Anyone looking for the inside scoop on Amazon is in luck. There’s a lot of crazy stories and details about the company, though sometimes too much — sometimes the focus on project minutiae kills the narrative, though Coulter draws the reader in by sharing the bewilderment she felt dealing with the firehose of information she encountered.

Coulter’s work is funny and warm, bringing to life a group of people caught in the same corporate vortex. She describes herself as a tireless people pleaser, a self-critic eager to tap into the ambitions she saw suppressed in women of previous generations. She explains that she learned early on to envelop men with her “force field of seriousness.” competence”, use her will, solve any job and never let anyone down.

If anything, Coulter works too hard to show how hard she’s had to work. She worries about failure, promotion, fear of disappointing everyone, but the reader knows that she was a highly paid senior employee who preferred to stay with the company. She describes horror after horror, but she also says that “parts of it were mind-blowing and hilarious.” Some readers may be frustrated by this tension and want to better understand why it remains; others who have made similar compromises or spent their lives as ambitious people pleasers will see themselves reflected in Coulter’s story and feel validated. This is especially true for women working in similar corporate cultures, regardless of industry.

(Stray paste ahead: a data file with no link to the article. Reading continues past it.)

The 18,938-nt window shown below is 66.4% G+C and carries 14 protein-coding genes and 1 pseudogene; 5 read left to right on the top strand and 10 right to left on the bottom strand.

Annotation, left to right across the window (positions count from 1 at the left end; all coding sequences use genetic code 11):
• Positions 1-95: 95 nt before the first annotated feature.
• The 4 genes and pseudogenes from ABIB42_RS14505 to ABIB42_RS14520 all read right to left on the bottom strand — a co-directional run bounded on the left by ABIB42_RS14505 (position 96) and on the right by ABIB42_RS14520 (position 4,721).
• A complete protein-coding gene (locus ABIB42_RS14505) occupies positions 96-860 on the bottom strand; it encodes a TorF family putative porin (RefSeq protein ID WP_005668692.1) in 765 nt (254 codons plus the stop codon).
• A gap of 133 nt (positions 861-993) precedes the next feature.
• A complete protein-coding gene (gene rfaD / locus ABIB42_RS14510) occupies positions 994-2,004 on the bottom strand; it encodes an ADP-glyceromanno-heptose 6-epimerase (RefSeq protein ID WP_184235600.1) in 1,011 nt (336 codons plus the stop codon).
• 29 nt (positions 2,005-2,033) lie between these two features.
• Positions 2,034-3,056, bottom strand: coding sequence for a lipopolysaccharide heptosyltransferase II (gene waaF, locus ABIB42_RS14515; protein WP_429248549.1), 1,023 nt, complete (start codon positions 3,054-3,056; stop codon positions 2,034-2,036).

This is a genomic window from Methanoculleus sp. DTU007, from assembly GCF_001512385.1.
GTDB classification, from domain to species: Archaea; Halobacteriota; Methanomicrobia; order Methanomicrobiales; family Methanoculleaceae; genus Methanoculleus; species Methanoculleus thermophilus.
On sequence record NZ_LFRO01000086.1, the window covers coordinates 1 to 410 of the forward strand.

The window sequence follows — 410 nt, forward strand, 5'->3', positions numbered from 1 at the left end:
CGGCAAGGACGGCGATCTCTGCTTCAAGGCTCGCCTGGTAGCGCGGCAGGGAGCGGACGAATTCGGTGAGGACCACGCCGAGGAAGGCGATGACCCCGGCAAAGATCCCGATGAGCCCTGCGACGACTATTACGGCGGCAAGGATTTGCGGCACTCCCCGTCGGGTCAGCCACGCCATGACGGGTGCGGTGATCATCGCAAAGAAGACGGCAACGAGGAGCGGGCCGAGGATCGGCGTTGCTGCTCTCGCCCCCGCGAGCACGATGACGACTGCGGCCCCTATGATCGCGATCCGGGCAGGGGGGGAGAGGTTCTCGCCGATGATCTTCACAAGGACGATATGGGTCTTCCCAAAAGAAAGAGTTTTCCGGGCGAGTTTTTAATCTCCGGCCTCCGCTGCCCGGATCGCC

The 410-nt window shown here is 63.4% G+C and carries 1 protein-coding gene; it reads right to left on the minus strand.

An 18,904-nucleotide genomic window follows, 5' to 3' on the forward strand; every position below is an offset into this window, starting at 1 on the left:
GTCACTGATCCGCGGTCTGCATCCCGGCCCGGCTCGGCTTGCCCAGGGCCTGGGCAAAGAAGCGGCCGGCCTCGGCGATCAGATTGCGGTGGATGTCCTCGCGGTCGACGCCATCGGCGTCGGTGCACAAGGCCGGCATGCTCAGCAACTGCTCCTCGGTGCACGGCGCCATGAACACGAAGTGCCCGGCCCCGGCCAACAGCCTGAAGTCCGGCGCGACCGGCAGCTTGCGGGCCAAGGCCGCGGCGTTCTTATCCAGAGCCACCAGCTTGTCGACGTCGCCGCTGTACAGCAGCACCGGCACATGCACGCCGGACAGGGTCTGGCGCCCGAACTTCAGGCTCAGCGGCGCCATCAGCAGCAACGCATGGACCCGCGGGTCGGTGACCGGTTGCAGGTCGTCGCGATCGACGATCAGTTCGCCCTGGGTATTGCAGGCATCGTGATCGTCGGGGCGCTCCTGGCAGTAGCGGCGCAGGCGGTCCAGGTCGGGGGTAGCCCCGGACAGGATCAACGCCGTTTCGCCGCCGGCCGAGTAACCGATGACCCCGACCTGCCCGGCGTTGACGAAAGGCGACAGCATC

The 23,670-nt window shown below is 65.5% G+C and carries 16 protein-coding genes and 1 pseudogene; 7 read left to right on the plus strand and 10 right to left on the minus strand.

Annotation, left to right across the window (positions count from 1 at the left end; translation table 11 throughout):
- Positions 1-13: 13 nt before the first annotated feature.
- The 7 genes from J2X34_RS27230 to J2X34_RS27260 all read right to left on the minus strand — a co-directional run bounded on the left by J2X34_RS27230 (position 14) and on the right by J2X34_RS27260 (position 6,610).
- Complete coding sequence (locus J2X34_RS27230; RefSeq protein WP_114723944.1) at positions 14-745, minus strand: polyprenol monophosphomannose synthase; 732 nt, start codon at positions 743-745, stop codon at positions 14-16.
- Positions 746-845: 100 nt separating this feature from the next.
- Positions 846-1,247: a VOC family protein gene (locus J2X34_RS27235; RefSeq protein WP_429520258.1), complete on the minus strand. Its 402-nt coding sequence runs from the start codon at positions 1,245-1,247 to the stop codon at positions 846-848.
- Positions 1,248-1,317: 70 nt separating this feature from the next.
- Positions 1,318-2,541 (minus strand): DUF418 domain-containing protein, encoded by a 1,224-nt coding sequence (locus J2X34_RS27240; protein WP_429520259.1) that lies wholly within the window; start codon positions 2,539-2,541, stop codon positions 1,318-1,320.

Coulter uses two lenses to frame her narrative: one she trained specifically on herself and her experience at Amazon, and one she focused more broadly on the experiences faced by women around the world. In two separate chapters, both titled Events in the History of Women’s Employment, she interweaves historical milestones for women’s rights in the workplace with moments from her own life.

By situating her experience within a larger feminist narrative, Coulter gives her story a more universal application. But by focusing on Amazon, she opens up a series of questions she doesn’t answer: Is Amazon’s sexism unique? If not, what makes Amazon so uniquely toxic? If companies like Amazon are both great and terrible on multiple dimensions, is the point that we will always have to navigate the bad to try to use the good for our personal growth and gain?

In such a system, there are very few moments when we truly believe we have succeeded. Too often there is no triumphant ending. It doesn’t end with a bang, but with the realization that the personal cost is finally too great.

Leah Reich’s writing has appeared in The New York Times Magazine, The Atlantic, and The Verge. She has worked in technology for more than a decade at Instagram, Spotify, and Slack, among other companies.

EXIT INTERVIEW: The life and death of my ambitious career | Christy Coulter | 368 pages. | MCD/Farrar, Straus & Giroux | 29 dollars